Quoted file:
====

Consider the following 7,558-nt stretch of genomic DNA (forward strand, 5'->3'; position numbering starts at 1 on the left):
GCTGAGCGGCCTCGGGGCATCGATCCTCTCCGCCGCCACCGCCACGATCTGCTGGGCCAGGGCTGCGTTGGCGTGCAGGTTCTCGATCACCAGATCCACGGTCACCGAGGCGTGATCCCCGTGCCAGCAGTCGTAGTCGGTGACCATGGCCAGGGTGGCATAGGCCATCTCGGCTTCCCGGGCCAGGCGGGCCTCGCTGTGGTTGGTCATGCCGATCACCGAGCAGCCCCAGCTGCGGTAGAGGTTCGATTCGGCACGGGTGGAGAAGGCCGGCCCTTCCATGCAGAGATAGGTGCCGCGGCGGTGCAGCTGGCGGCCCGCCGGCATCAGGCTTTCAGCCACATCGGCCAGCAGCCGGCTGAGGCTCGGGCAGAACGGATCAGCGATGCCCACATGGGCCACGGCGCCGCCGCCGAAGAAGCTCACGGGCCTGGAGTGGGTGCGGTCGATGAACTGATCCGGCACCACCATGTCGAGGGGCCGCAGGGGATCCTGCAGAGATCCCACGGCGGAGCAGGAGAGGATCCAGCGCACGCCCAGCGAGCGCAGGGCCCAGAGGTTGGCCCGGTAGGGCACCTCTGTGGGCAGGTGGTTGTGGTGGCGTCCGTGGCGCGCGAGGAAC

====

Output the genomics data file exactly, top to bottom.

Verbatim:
Consider the following 7,558-nt stretch of genomic DNA (forward strand, 5'->3'; position numbering starts at 1 on the left):
GCTGAGCGGCCTCGGGGCATCGATCCTCTCCGCCGCCACCGCCACGATCTGCTGGGCCAGGGCTGCGTTGGCGTGCAGGTTCTCGATCACCAGATCCACGGTCACCGAGGCGTGATCCCCGTGCCAGCAGTCGTAGTCGGTGACCATGGCCAGGGTGGCATAGGCCATCTCGGCTTCCCGGGCCAGGCGGGCCTCGCTGTGGTTGGTCATGCCGATCACCGAGCAGCCCCAGCTGCGGTAGAGGTTCGATTCGGCACGGGTGGAGAAGGCCGGCCCTTCCATGCAGAGATAGGTGCCGCGGCGGTGCAGCTGGCGGCCCGCCGGCATCAGGCTTTCAGCCACATCGGCCAGCAGCCGGCTGAGGCTCGGGCAGAACGGATCAGCGATGCCCACATGGGCCACGGCGCCGCCGCCGAAGAAGCTCACGGGCCTGGAGTGGGTGCGGTCGATGAACTGATCCGGCACCACCATGTCGAGGGGCCGCAGGGGATCCTGCAGAGATCCCACGGCGGAGCAGGAGAGGATCCAGCGCACGCCCAGCGAGCGCAGGGCCCAGAGGTTGGCCCGGTAGGGCACCTCTGTGGGCAGGTGGTTGTGGTGGCGTCCGTGGCGCGCGAGGAAC